Potato Chips Bad! Green Beans Good!

Aspiring health and physical fitness educator Katie Gallagher aims to get youngsters to embrace an active lifestyle and consume healthy foods by making it fun.

“The best way to reach children is to make learning a game because they process the information so much better,” says Gallagher, ’12, a health and physical major from Indianapolis who was part of a 16-student immersive learning class that developed and managed health and wellness camps in rural Blackford and Jay counties. “We had a variety of games that allowed students to create their own meal plans by playing games. In the end, they were learning a little each day about eating right and keeping active.”

The weeklong camps included a series of outdoor activities, geocaching, health and wellness games, healthy lifestyle activities, and sports. The final day of each camp featured a field trip to a nearby state park where campers used a GPS system to navigate the grounds.

The camps were an extension of a 2010 project created through the university’s Building Better Communities Fellows initiative, an immersive learning program in which faculty and students find real-world solutions to real-world problems for Indiana businesses and organizations.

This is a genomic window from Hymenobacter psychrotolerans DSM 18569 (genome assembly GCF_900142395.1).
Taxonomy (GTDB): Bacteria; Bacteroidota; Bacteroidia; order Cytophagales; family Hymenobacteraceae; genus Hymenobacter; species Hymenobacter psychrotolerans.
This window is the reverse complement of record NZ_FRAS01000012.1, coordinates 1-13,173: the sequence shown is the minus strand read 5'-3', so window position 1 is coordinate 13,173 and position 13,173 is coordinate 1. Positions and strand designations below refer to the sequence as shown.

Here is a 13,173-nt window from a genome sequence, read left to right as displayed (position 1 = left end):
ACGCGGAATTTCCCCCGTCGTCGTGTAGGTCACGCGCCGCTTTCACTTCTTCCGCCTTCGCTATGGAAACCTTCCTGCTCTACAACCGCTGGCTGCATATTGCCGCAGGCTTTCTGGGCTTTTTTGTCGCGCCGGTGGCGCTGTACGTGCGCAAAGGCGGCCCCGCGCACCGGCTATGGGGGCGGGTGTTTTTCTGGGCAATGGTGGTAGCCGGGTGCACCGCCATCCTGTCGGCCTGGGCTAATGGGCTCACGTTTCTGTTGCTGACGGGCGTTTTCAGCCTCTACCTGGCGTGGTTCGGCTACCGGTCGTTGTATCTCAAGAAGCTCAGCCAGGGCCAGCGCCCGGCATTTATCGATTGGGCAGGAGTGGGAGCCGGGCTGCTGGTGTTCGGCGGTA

Led by sport administration professor David Pierce, students from several majors created the entire roster of activities for the camps.

“For our students, it was a great learning experience in setting up a camp, building activities that enhanced the youngsters’ experiences,” he says. “For many of the students and participants, the highlight of the camp may have been the geocaching games. It was a high tech treasure hunt, allowing us to integrate emerging media into the immersive learning class.”

As a result of the program, Gallagher says, she and other Ball State students gained insight from not only developing a camp curriculum but also from their interactions of students in grades 3 through 8.

“I got involved in this because children are my passion,” she says. “I want them to understand that sitting on the couch all day playing video games and eating chips will eventually ruin their health. If they learn to change their eating habits and learn to be active, they’ll shape their lives for years to come.”

Related Links:

Building Better Communities Fellows

Immersive learning

Emerging media

“The best way to reach children is to make learning a game because they process the information so much better. We had a variety of games that allowed students to create their own meal plans by playing games. In the end, they were learning a little each day about eating right and keeping active.”

—Katie Gallagher, '12